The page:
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Home Publications Blogs Beat the Press Fun With Numbers: Looking for that Run Away Government Spending

Fun With Numbers: Looking for that Run Away Government Spending

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Thursday, 28 February 2013 14:53

I know it's rude to bring numbers to DC policy debates, but some of us uncouth types just can't control ourselves. Just for fun, I thought I would see what government spending measured as a share of GDP would look like if the economy had grown as had been projected before the 2008 collapse.

This is similar to taking the deficits as a share of potential GDP, but not exactly the same. Potential GDP is based on the Congressional Budget Office's (CBO) estimate of the economy's potential level of output. I am looking at the levels of GDP that CBO projected back in January of 2008 (Table 2-1), before it recognized the impact that the collapse of the housing bubble would have on the economy.

The estimate of potential GDP will differ for three reasons. First CBO may just be wrong about the economy's potential, it could be higher or lower than the level they estimate. Second, potential GDP may be lower as a result of economic developments over the last five years. For example, the large number of workers who have experienced long periods of unemployment may have effectively reduced the size of our potential labor force as some have lost skills. Third, CBO may just have been out to lunch when they made their projections in 2008.

In any case, this is still a useful exercise. It gives a chance to see the extent to which the ratio of spending to GDP has increased as a result of the fact that we are spending more than we had in 2007 relative to the size of the economy as opposed to the fact that the economy did not grow as much as we expected. Here's the picture:

gov-spending-gdp-2013

Source: CBO and author's calculations.

CBO projects that spending will be 22.8 percent of GDP in fiscal 2013 (this includes the effects of the sequester). That puts spending above the average of the last four decades, but below the peaks reached in the Reagan years. However, if the economy had grown at the rate that was projected in 2008, the current year's spending would be just 19.6 percent of GDP. That puts 2013 spending well below the 20.7 percent of GDP average for the years from 1973-2007. That is especially striking since we know that Medicare and Social Security have grown substantially as a share GDP due to the aging of the population.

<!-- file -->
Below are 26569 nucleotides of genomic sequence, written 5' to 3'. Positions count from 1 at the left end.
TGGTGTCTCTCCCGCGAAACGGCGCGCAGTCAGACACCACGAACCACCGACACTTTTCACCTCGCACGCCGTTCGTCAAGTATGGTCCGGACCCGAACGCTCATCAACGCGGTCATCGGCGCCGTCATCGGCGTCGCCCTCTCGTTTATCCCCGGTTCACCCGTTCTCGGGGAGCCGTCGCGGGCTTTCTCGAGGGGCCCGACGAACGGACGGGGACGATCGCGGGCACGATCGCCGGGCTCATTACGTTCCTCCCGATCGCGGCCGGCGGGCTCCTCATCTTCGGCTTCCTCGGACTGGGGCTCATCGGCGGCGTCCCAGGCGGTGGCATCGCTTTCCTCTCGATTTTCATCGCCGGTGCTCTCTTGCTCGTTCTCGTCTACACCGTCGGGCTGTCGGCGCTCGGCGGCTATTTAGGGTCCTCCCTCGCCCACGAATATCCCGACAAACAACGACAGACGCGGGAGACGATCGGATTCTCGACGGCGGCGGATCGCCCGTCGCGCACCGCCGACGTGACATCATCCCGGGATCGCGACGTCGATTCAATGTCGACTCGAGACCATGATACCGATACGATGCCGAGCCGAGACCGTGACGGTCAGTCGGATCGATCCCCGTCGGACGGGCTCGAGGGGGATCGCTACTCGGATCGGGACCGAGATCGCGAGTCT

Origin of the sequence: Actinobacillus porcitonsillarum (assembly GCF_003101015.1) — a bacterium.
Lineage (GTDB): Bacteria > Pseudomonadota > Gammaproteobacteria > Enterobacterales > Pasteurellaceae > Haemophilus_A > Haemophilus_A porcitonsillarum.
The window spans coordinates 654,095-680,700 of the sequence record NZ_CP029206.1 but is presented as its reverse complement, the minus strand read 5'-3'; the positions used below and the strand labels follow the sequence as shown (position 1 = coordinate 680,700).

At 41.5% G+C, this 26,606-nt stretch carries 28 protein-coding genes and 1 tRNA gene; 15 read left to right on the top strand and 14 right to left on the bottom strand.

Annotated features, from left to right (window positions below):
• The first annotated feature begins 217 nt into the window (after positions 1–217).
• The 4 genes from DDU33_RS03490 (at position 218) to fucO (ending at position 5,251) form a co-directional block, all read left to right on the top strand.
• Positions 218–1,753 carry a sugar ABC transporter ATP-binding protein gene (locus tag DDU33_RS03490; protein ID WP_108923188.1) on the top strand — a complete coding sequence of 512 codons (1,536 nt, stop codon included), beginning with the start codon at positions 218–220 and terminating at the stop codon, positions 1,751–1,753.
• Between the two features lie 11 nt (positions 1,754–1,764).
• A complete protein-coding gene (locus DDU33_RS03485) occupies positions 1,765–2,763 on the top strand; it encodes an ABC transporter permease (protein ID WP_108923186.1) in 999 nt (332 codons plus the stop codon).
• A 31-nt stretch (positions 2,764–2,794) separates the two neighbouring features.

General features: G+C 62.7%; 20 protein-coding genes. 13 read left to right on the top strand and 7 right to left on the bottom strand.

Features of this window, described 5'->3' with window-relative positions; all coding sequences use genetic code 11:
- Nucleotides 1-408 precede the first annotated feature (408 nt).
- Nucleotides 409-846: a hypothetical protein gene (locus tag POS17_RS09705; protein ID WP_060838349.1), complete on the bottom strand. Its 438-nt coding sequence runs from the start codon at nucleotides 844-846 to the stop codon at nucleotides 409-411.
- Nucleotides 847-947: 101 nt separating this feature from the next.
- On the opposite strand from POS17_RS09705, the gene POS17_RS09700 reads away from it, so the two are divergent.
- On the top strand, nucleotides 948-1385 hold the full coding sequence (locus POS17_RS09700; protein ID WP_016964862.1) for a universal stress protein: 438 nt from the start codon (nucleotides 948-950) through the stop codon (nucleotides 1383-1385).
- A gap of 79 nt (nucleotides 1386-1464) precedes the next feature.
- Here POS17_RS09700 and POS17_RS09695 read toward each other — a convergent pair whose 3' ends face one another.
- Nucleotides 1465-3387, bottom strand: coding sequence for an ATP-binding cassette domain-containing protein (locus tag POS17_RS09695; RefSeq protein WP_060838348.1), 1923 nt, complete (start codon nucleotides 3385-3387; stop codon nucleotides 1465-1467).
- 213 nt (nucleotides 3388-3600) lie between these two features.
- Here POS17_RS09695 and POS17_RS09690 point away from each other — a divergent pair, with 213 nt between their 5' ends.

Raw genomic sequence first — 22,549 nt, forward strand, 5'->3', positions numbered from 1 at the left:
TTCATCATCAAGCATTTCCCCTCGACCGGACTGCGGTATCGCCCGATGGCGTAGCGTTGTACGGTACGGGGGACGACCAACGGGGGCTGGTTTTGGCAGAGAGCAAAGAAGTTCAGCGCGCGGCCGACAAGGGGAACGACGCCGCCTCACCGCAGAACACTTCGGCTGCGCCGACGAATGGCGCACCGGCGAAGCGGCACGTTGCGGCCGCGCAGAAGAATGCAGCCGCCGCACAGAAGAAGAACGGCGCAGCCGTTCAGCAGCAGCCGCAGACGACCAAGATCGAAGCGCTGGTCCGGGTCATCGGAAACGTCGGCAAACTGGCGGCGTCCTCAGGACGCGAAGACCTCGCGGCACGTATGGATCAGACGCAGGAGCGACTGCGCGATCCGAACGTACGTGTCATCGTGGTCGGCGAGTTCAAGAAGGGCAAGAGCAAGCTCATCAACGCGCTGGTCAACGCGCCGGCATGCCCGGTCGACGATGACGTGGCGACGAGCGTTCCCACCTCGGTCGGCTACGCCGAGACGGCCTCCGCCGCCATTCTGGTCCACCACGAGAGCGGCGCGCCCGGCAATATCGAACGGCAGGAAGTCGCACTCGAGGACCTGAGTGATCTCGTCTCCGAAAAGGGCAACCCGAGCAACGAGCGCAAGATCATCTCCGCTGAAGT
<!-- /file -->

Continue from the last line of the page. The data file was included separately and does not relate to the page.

So where is the runaway spending? Oh well, this is Washington. Let's get back to the sequester. 

Comments (4)Add Comment
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written by watermelonpunch, March 01, 2013 12:51
Now if you could put this together with charting projected vs. real Medicare prescription drug spending, you could get down with having some real kicks.
(And provide a sure fire way to give math phobics some terrifying nightmares! lol)
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written by Anitiderivative, March 01, 2013 4:18
"That is especially striking since we know that Medicare and Social Security have grown substantially as a share GDP due to the aging of the population."

Perhaps this is "striking" to a layman, but this expected as government spending on goods and services has been declining since the Korean War.
http://goo.gl/bnKNv
Oops, wrong graph
written by Anitiderivative, March 01, 2013 4:23
I meant to show the declining spending on goods and services as a percentage of gdp.

http://goo.gl/9ah88
...
written by Robert Waldmann, March 03, 2013 9:36
I think the title of the graph is misleading. The numbers seem to correspond to Federal Government Current Expenditures (says FRED) not to
total government expenditures which are higher and falling more sharply.

I promise I won't tell Paul Krugman that you let the 50 little Hoovers off the hook, but I do think there should be a "Federal" somewhere in the post if I am right.

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About Beat the Press

Dean Baker is co-director of the Center for Economic and Policy Research in Washington, D.C. He is the author of several books, his latest being The End of Loser Liberalism: Making Markets Progressive. Read more about Dean.

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